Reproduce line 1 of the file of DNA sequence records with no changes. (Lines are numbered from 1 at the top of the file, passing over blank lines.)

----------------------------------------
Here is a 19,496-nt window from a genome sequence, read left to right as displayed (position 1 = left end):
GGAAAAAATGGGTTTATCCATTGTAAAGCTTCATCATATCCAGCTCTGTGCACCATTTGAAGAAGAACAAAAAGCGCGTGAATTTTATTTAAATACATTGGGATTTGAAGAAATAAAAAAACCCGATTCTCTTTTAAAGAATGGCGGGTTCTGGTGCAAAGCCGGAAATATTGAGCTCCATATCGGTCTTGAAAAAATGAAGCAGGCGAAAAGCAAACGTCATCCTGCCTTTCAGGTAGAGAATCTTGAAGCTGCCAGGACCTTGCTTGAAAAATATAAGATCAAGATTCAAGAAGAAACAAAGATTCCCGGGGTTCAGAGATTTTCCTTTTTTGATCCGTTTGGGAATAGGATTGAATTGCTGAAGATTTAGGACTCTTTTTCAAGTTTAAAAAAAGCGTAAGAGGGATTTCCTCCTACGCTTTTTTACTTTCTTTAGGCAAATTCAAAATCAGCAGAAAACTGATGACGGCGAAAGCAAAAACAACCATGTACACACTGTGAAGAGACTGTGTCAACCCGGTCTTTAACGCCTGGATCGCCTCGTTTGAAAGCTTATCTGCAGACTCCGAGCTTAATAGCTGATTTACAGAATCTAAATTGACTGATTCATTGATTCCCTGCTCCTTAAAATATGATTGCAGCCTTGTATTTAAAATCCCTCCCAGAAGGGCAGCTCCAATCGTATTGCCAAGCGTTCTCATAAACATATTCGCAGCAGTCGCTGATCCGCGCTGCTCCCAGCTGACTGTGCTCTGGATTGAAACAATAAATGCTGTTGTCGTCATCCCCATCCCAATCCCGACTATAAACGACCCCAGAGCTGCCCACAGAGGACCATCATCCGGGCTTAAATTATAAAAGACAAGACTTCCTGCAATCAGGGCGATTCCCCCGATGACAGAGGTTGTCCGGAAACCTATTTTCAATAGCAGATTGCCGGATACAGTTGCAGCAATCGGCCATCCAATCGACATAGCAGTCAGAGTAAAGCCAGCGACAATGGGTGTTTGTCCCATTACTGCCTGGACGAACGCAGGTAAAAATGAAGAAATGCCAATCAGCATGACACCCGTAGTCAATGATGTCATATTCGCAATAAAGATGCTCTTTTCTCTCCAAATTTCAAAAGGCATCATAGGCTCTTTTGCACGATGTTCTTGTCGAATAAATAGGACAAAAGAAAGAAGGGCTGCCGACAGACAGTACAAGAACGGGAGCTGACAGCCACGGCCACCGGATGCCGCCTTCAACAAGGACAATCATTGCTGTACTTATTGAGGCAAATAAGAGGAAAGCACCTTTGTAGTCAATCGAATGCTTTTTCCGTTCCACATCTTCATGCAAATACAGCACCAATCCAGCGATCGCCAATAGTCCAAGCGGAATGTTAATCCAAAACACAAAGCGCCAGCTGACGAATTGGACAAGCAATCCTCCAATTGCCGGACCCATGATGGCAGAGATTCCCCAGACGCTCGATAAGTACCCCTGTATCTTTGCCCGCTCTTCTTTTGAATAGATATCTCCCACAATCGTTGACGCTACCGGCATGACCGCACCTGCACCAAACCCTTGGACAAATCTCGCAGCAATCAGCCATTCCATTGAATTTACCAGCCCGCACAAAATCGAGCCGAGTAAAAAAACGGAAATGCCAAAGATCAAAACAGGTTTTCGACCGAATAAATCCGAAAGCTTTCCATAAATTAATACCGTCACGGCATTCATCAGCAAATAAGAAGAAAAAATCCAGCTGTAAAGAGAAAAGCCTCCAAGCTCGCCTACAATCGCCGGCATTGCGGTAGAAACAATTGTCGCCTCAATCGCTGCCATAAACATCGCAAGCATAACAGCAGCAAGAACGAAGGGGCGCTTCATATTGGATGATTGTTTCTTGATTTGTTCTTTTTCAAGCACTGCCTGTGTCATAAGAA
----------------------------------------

Here is a 19,496-nt window from a genome sequence, read left to right as displayed (position 1 = left end):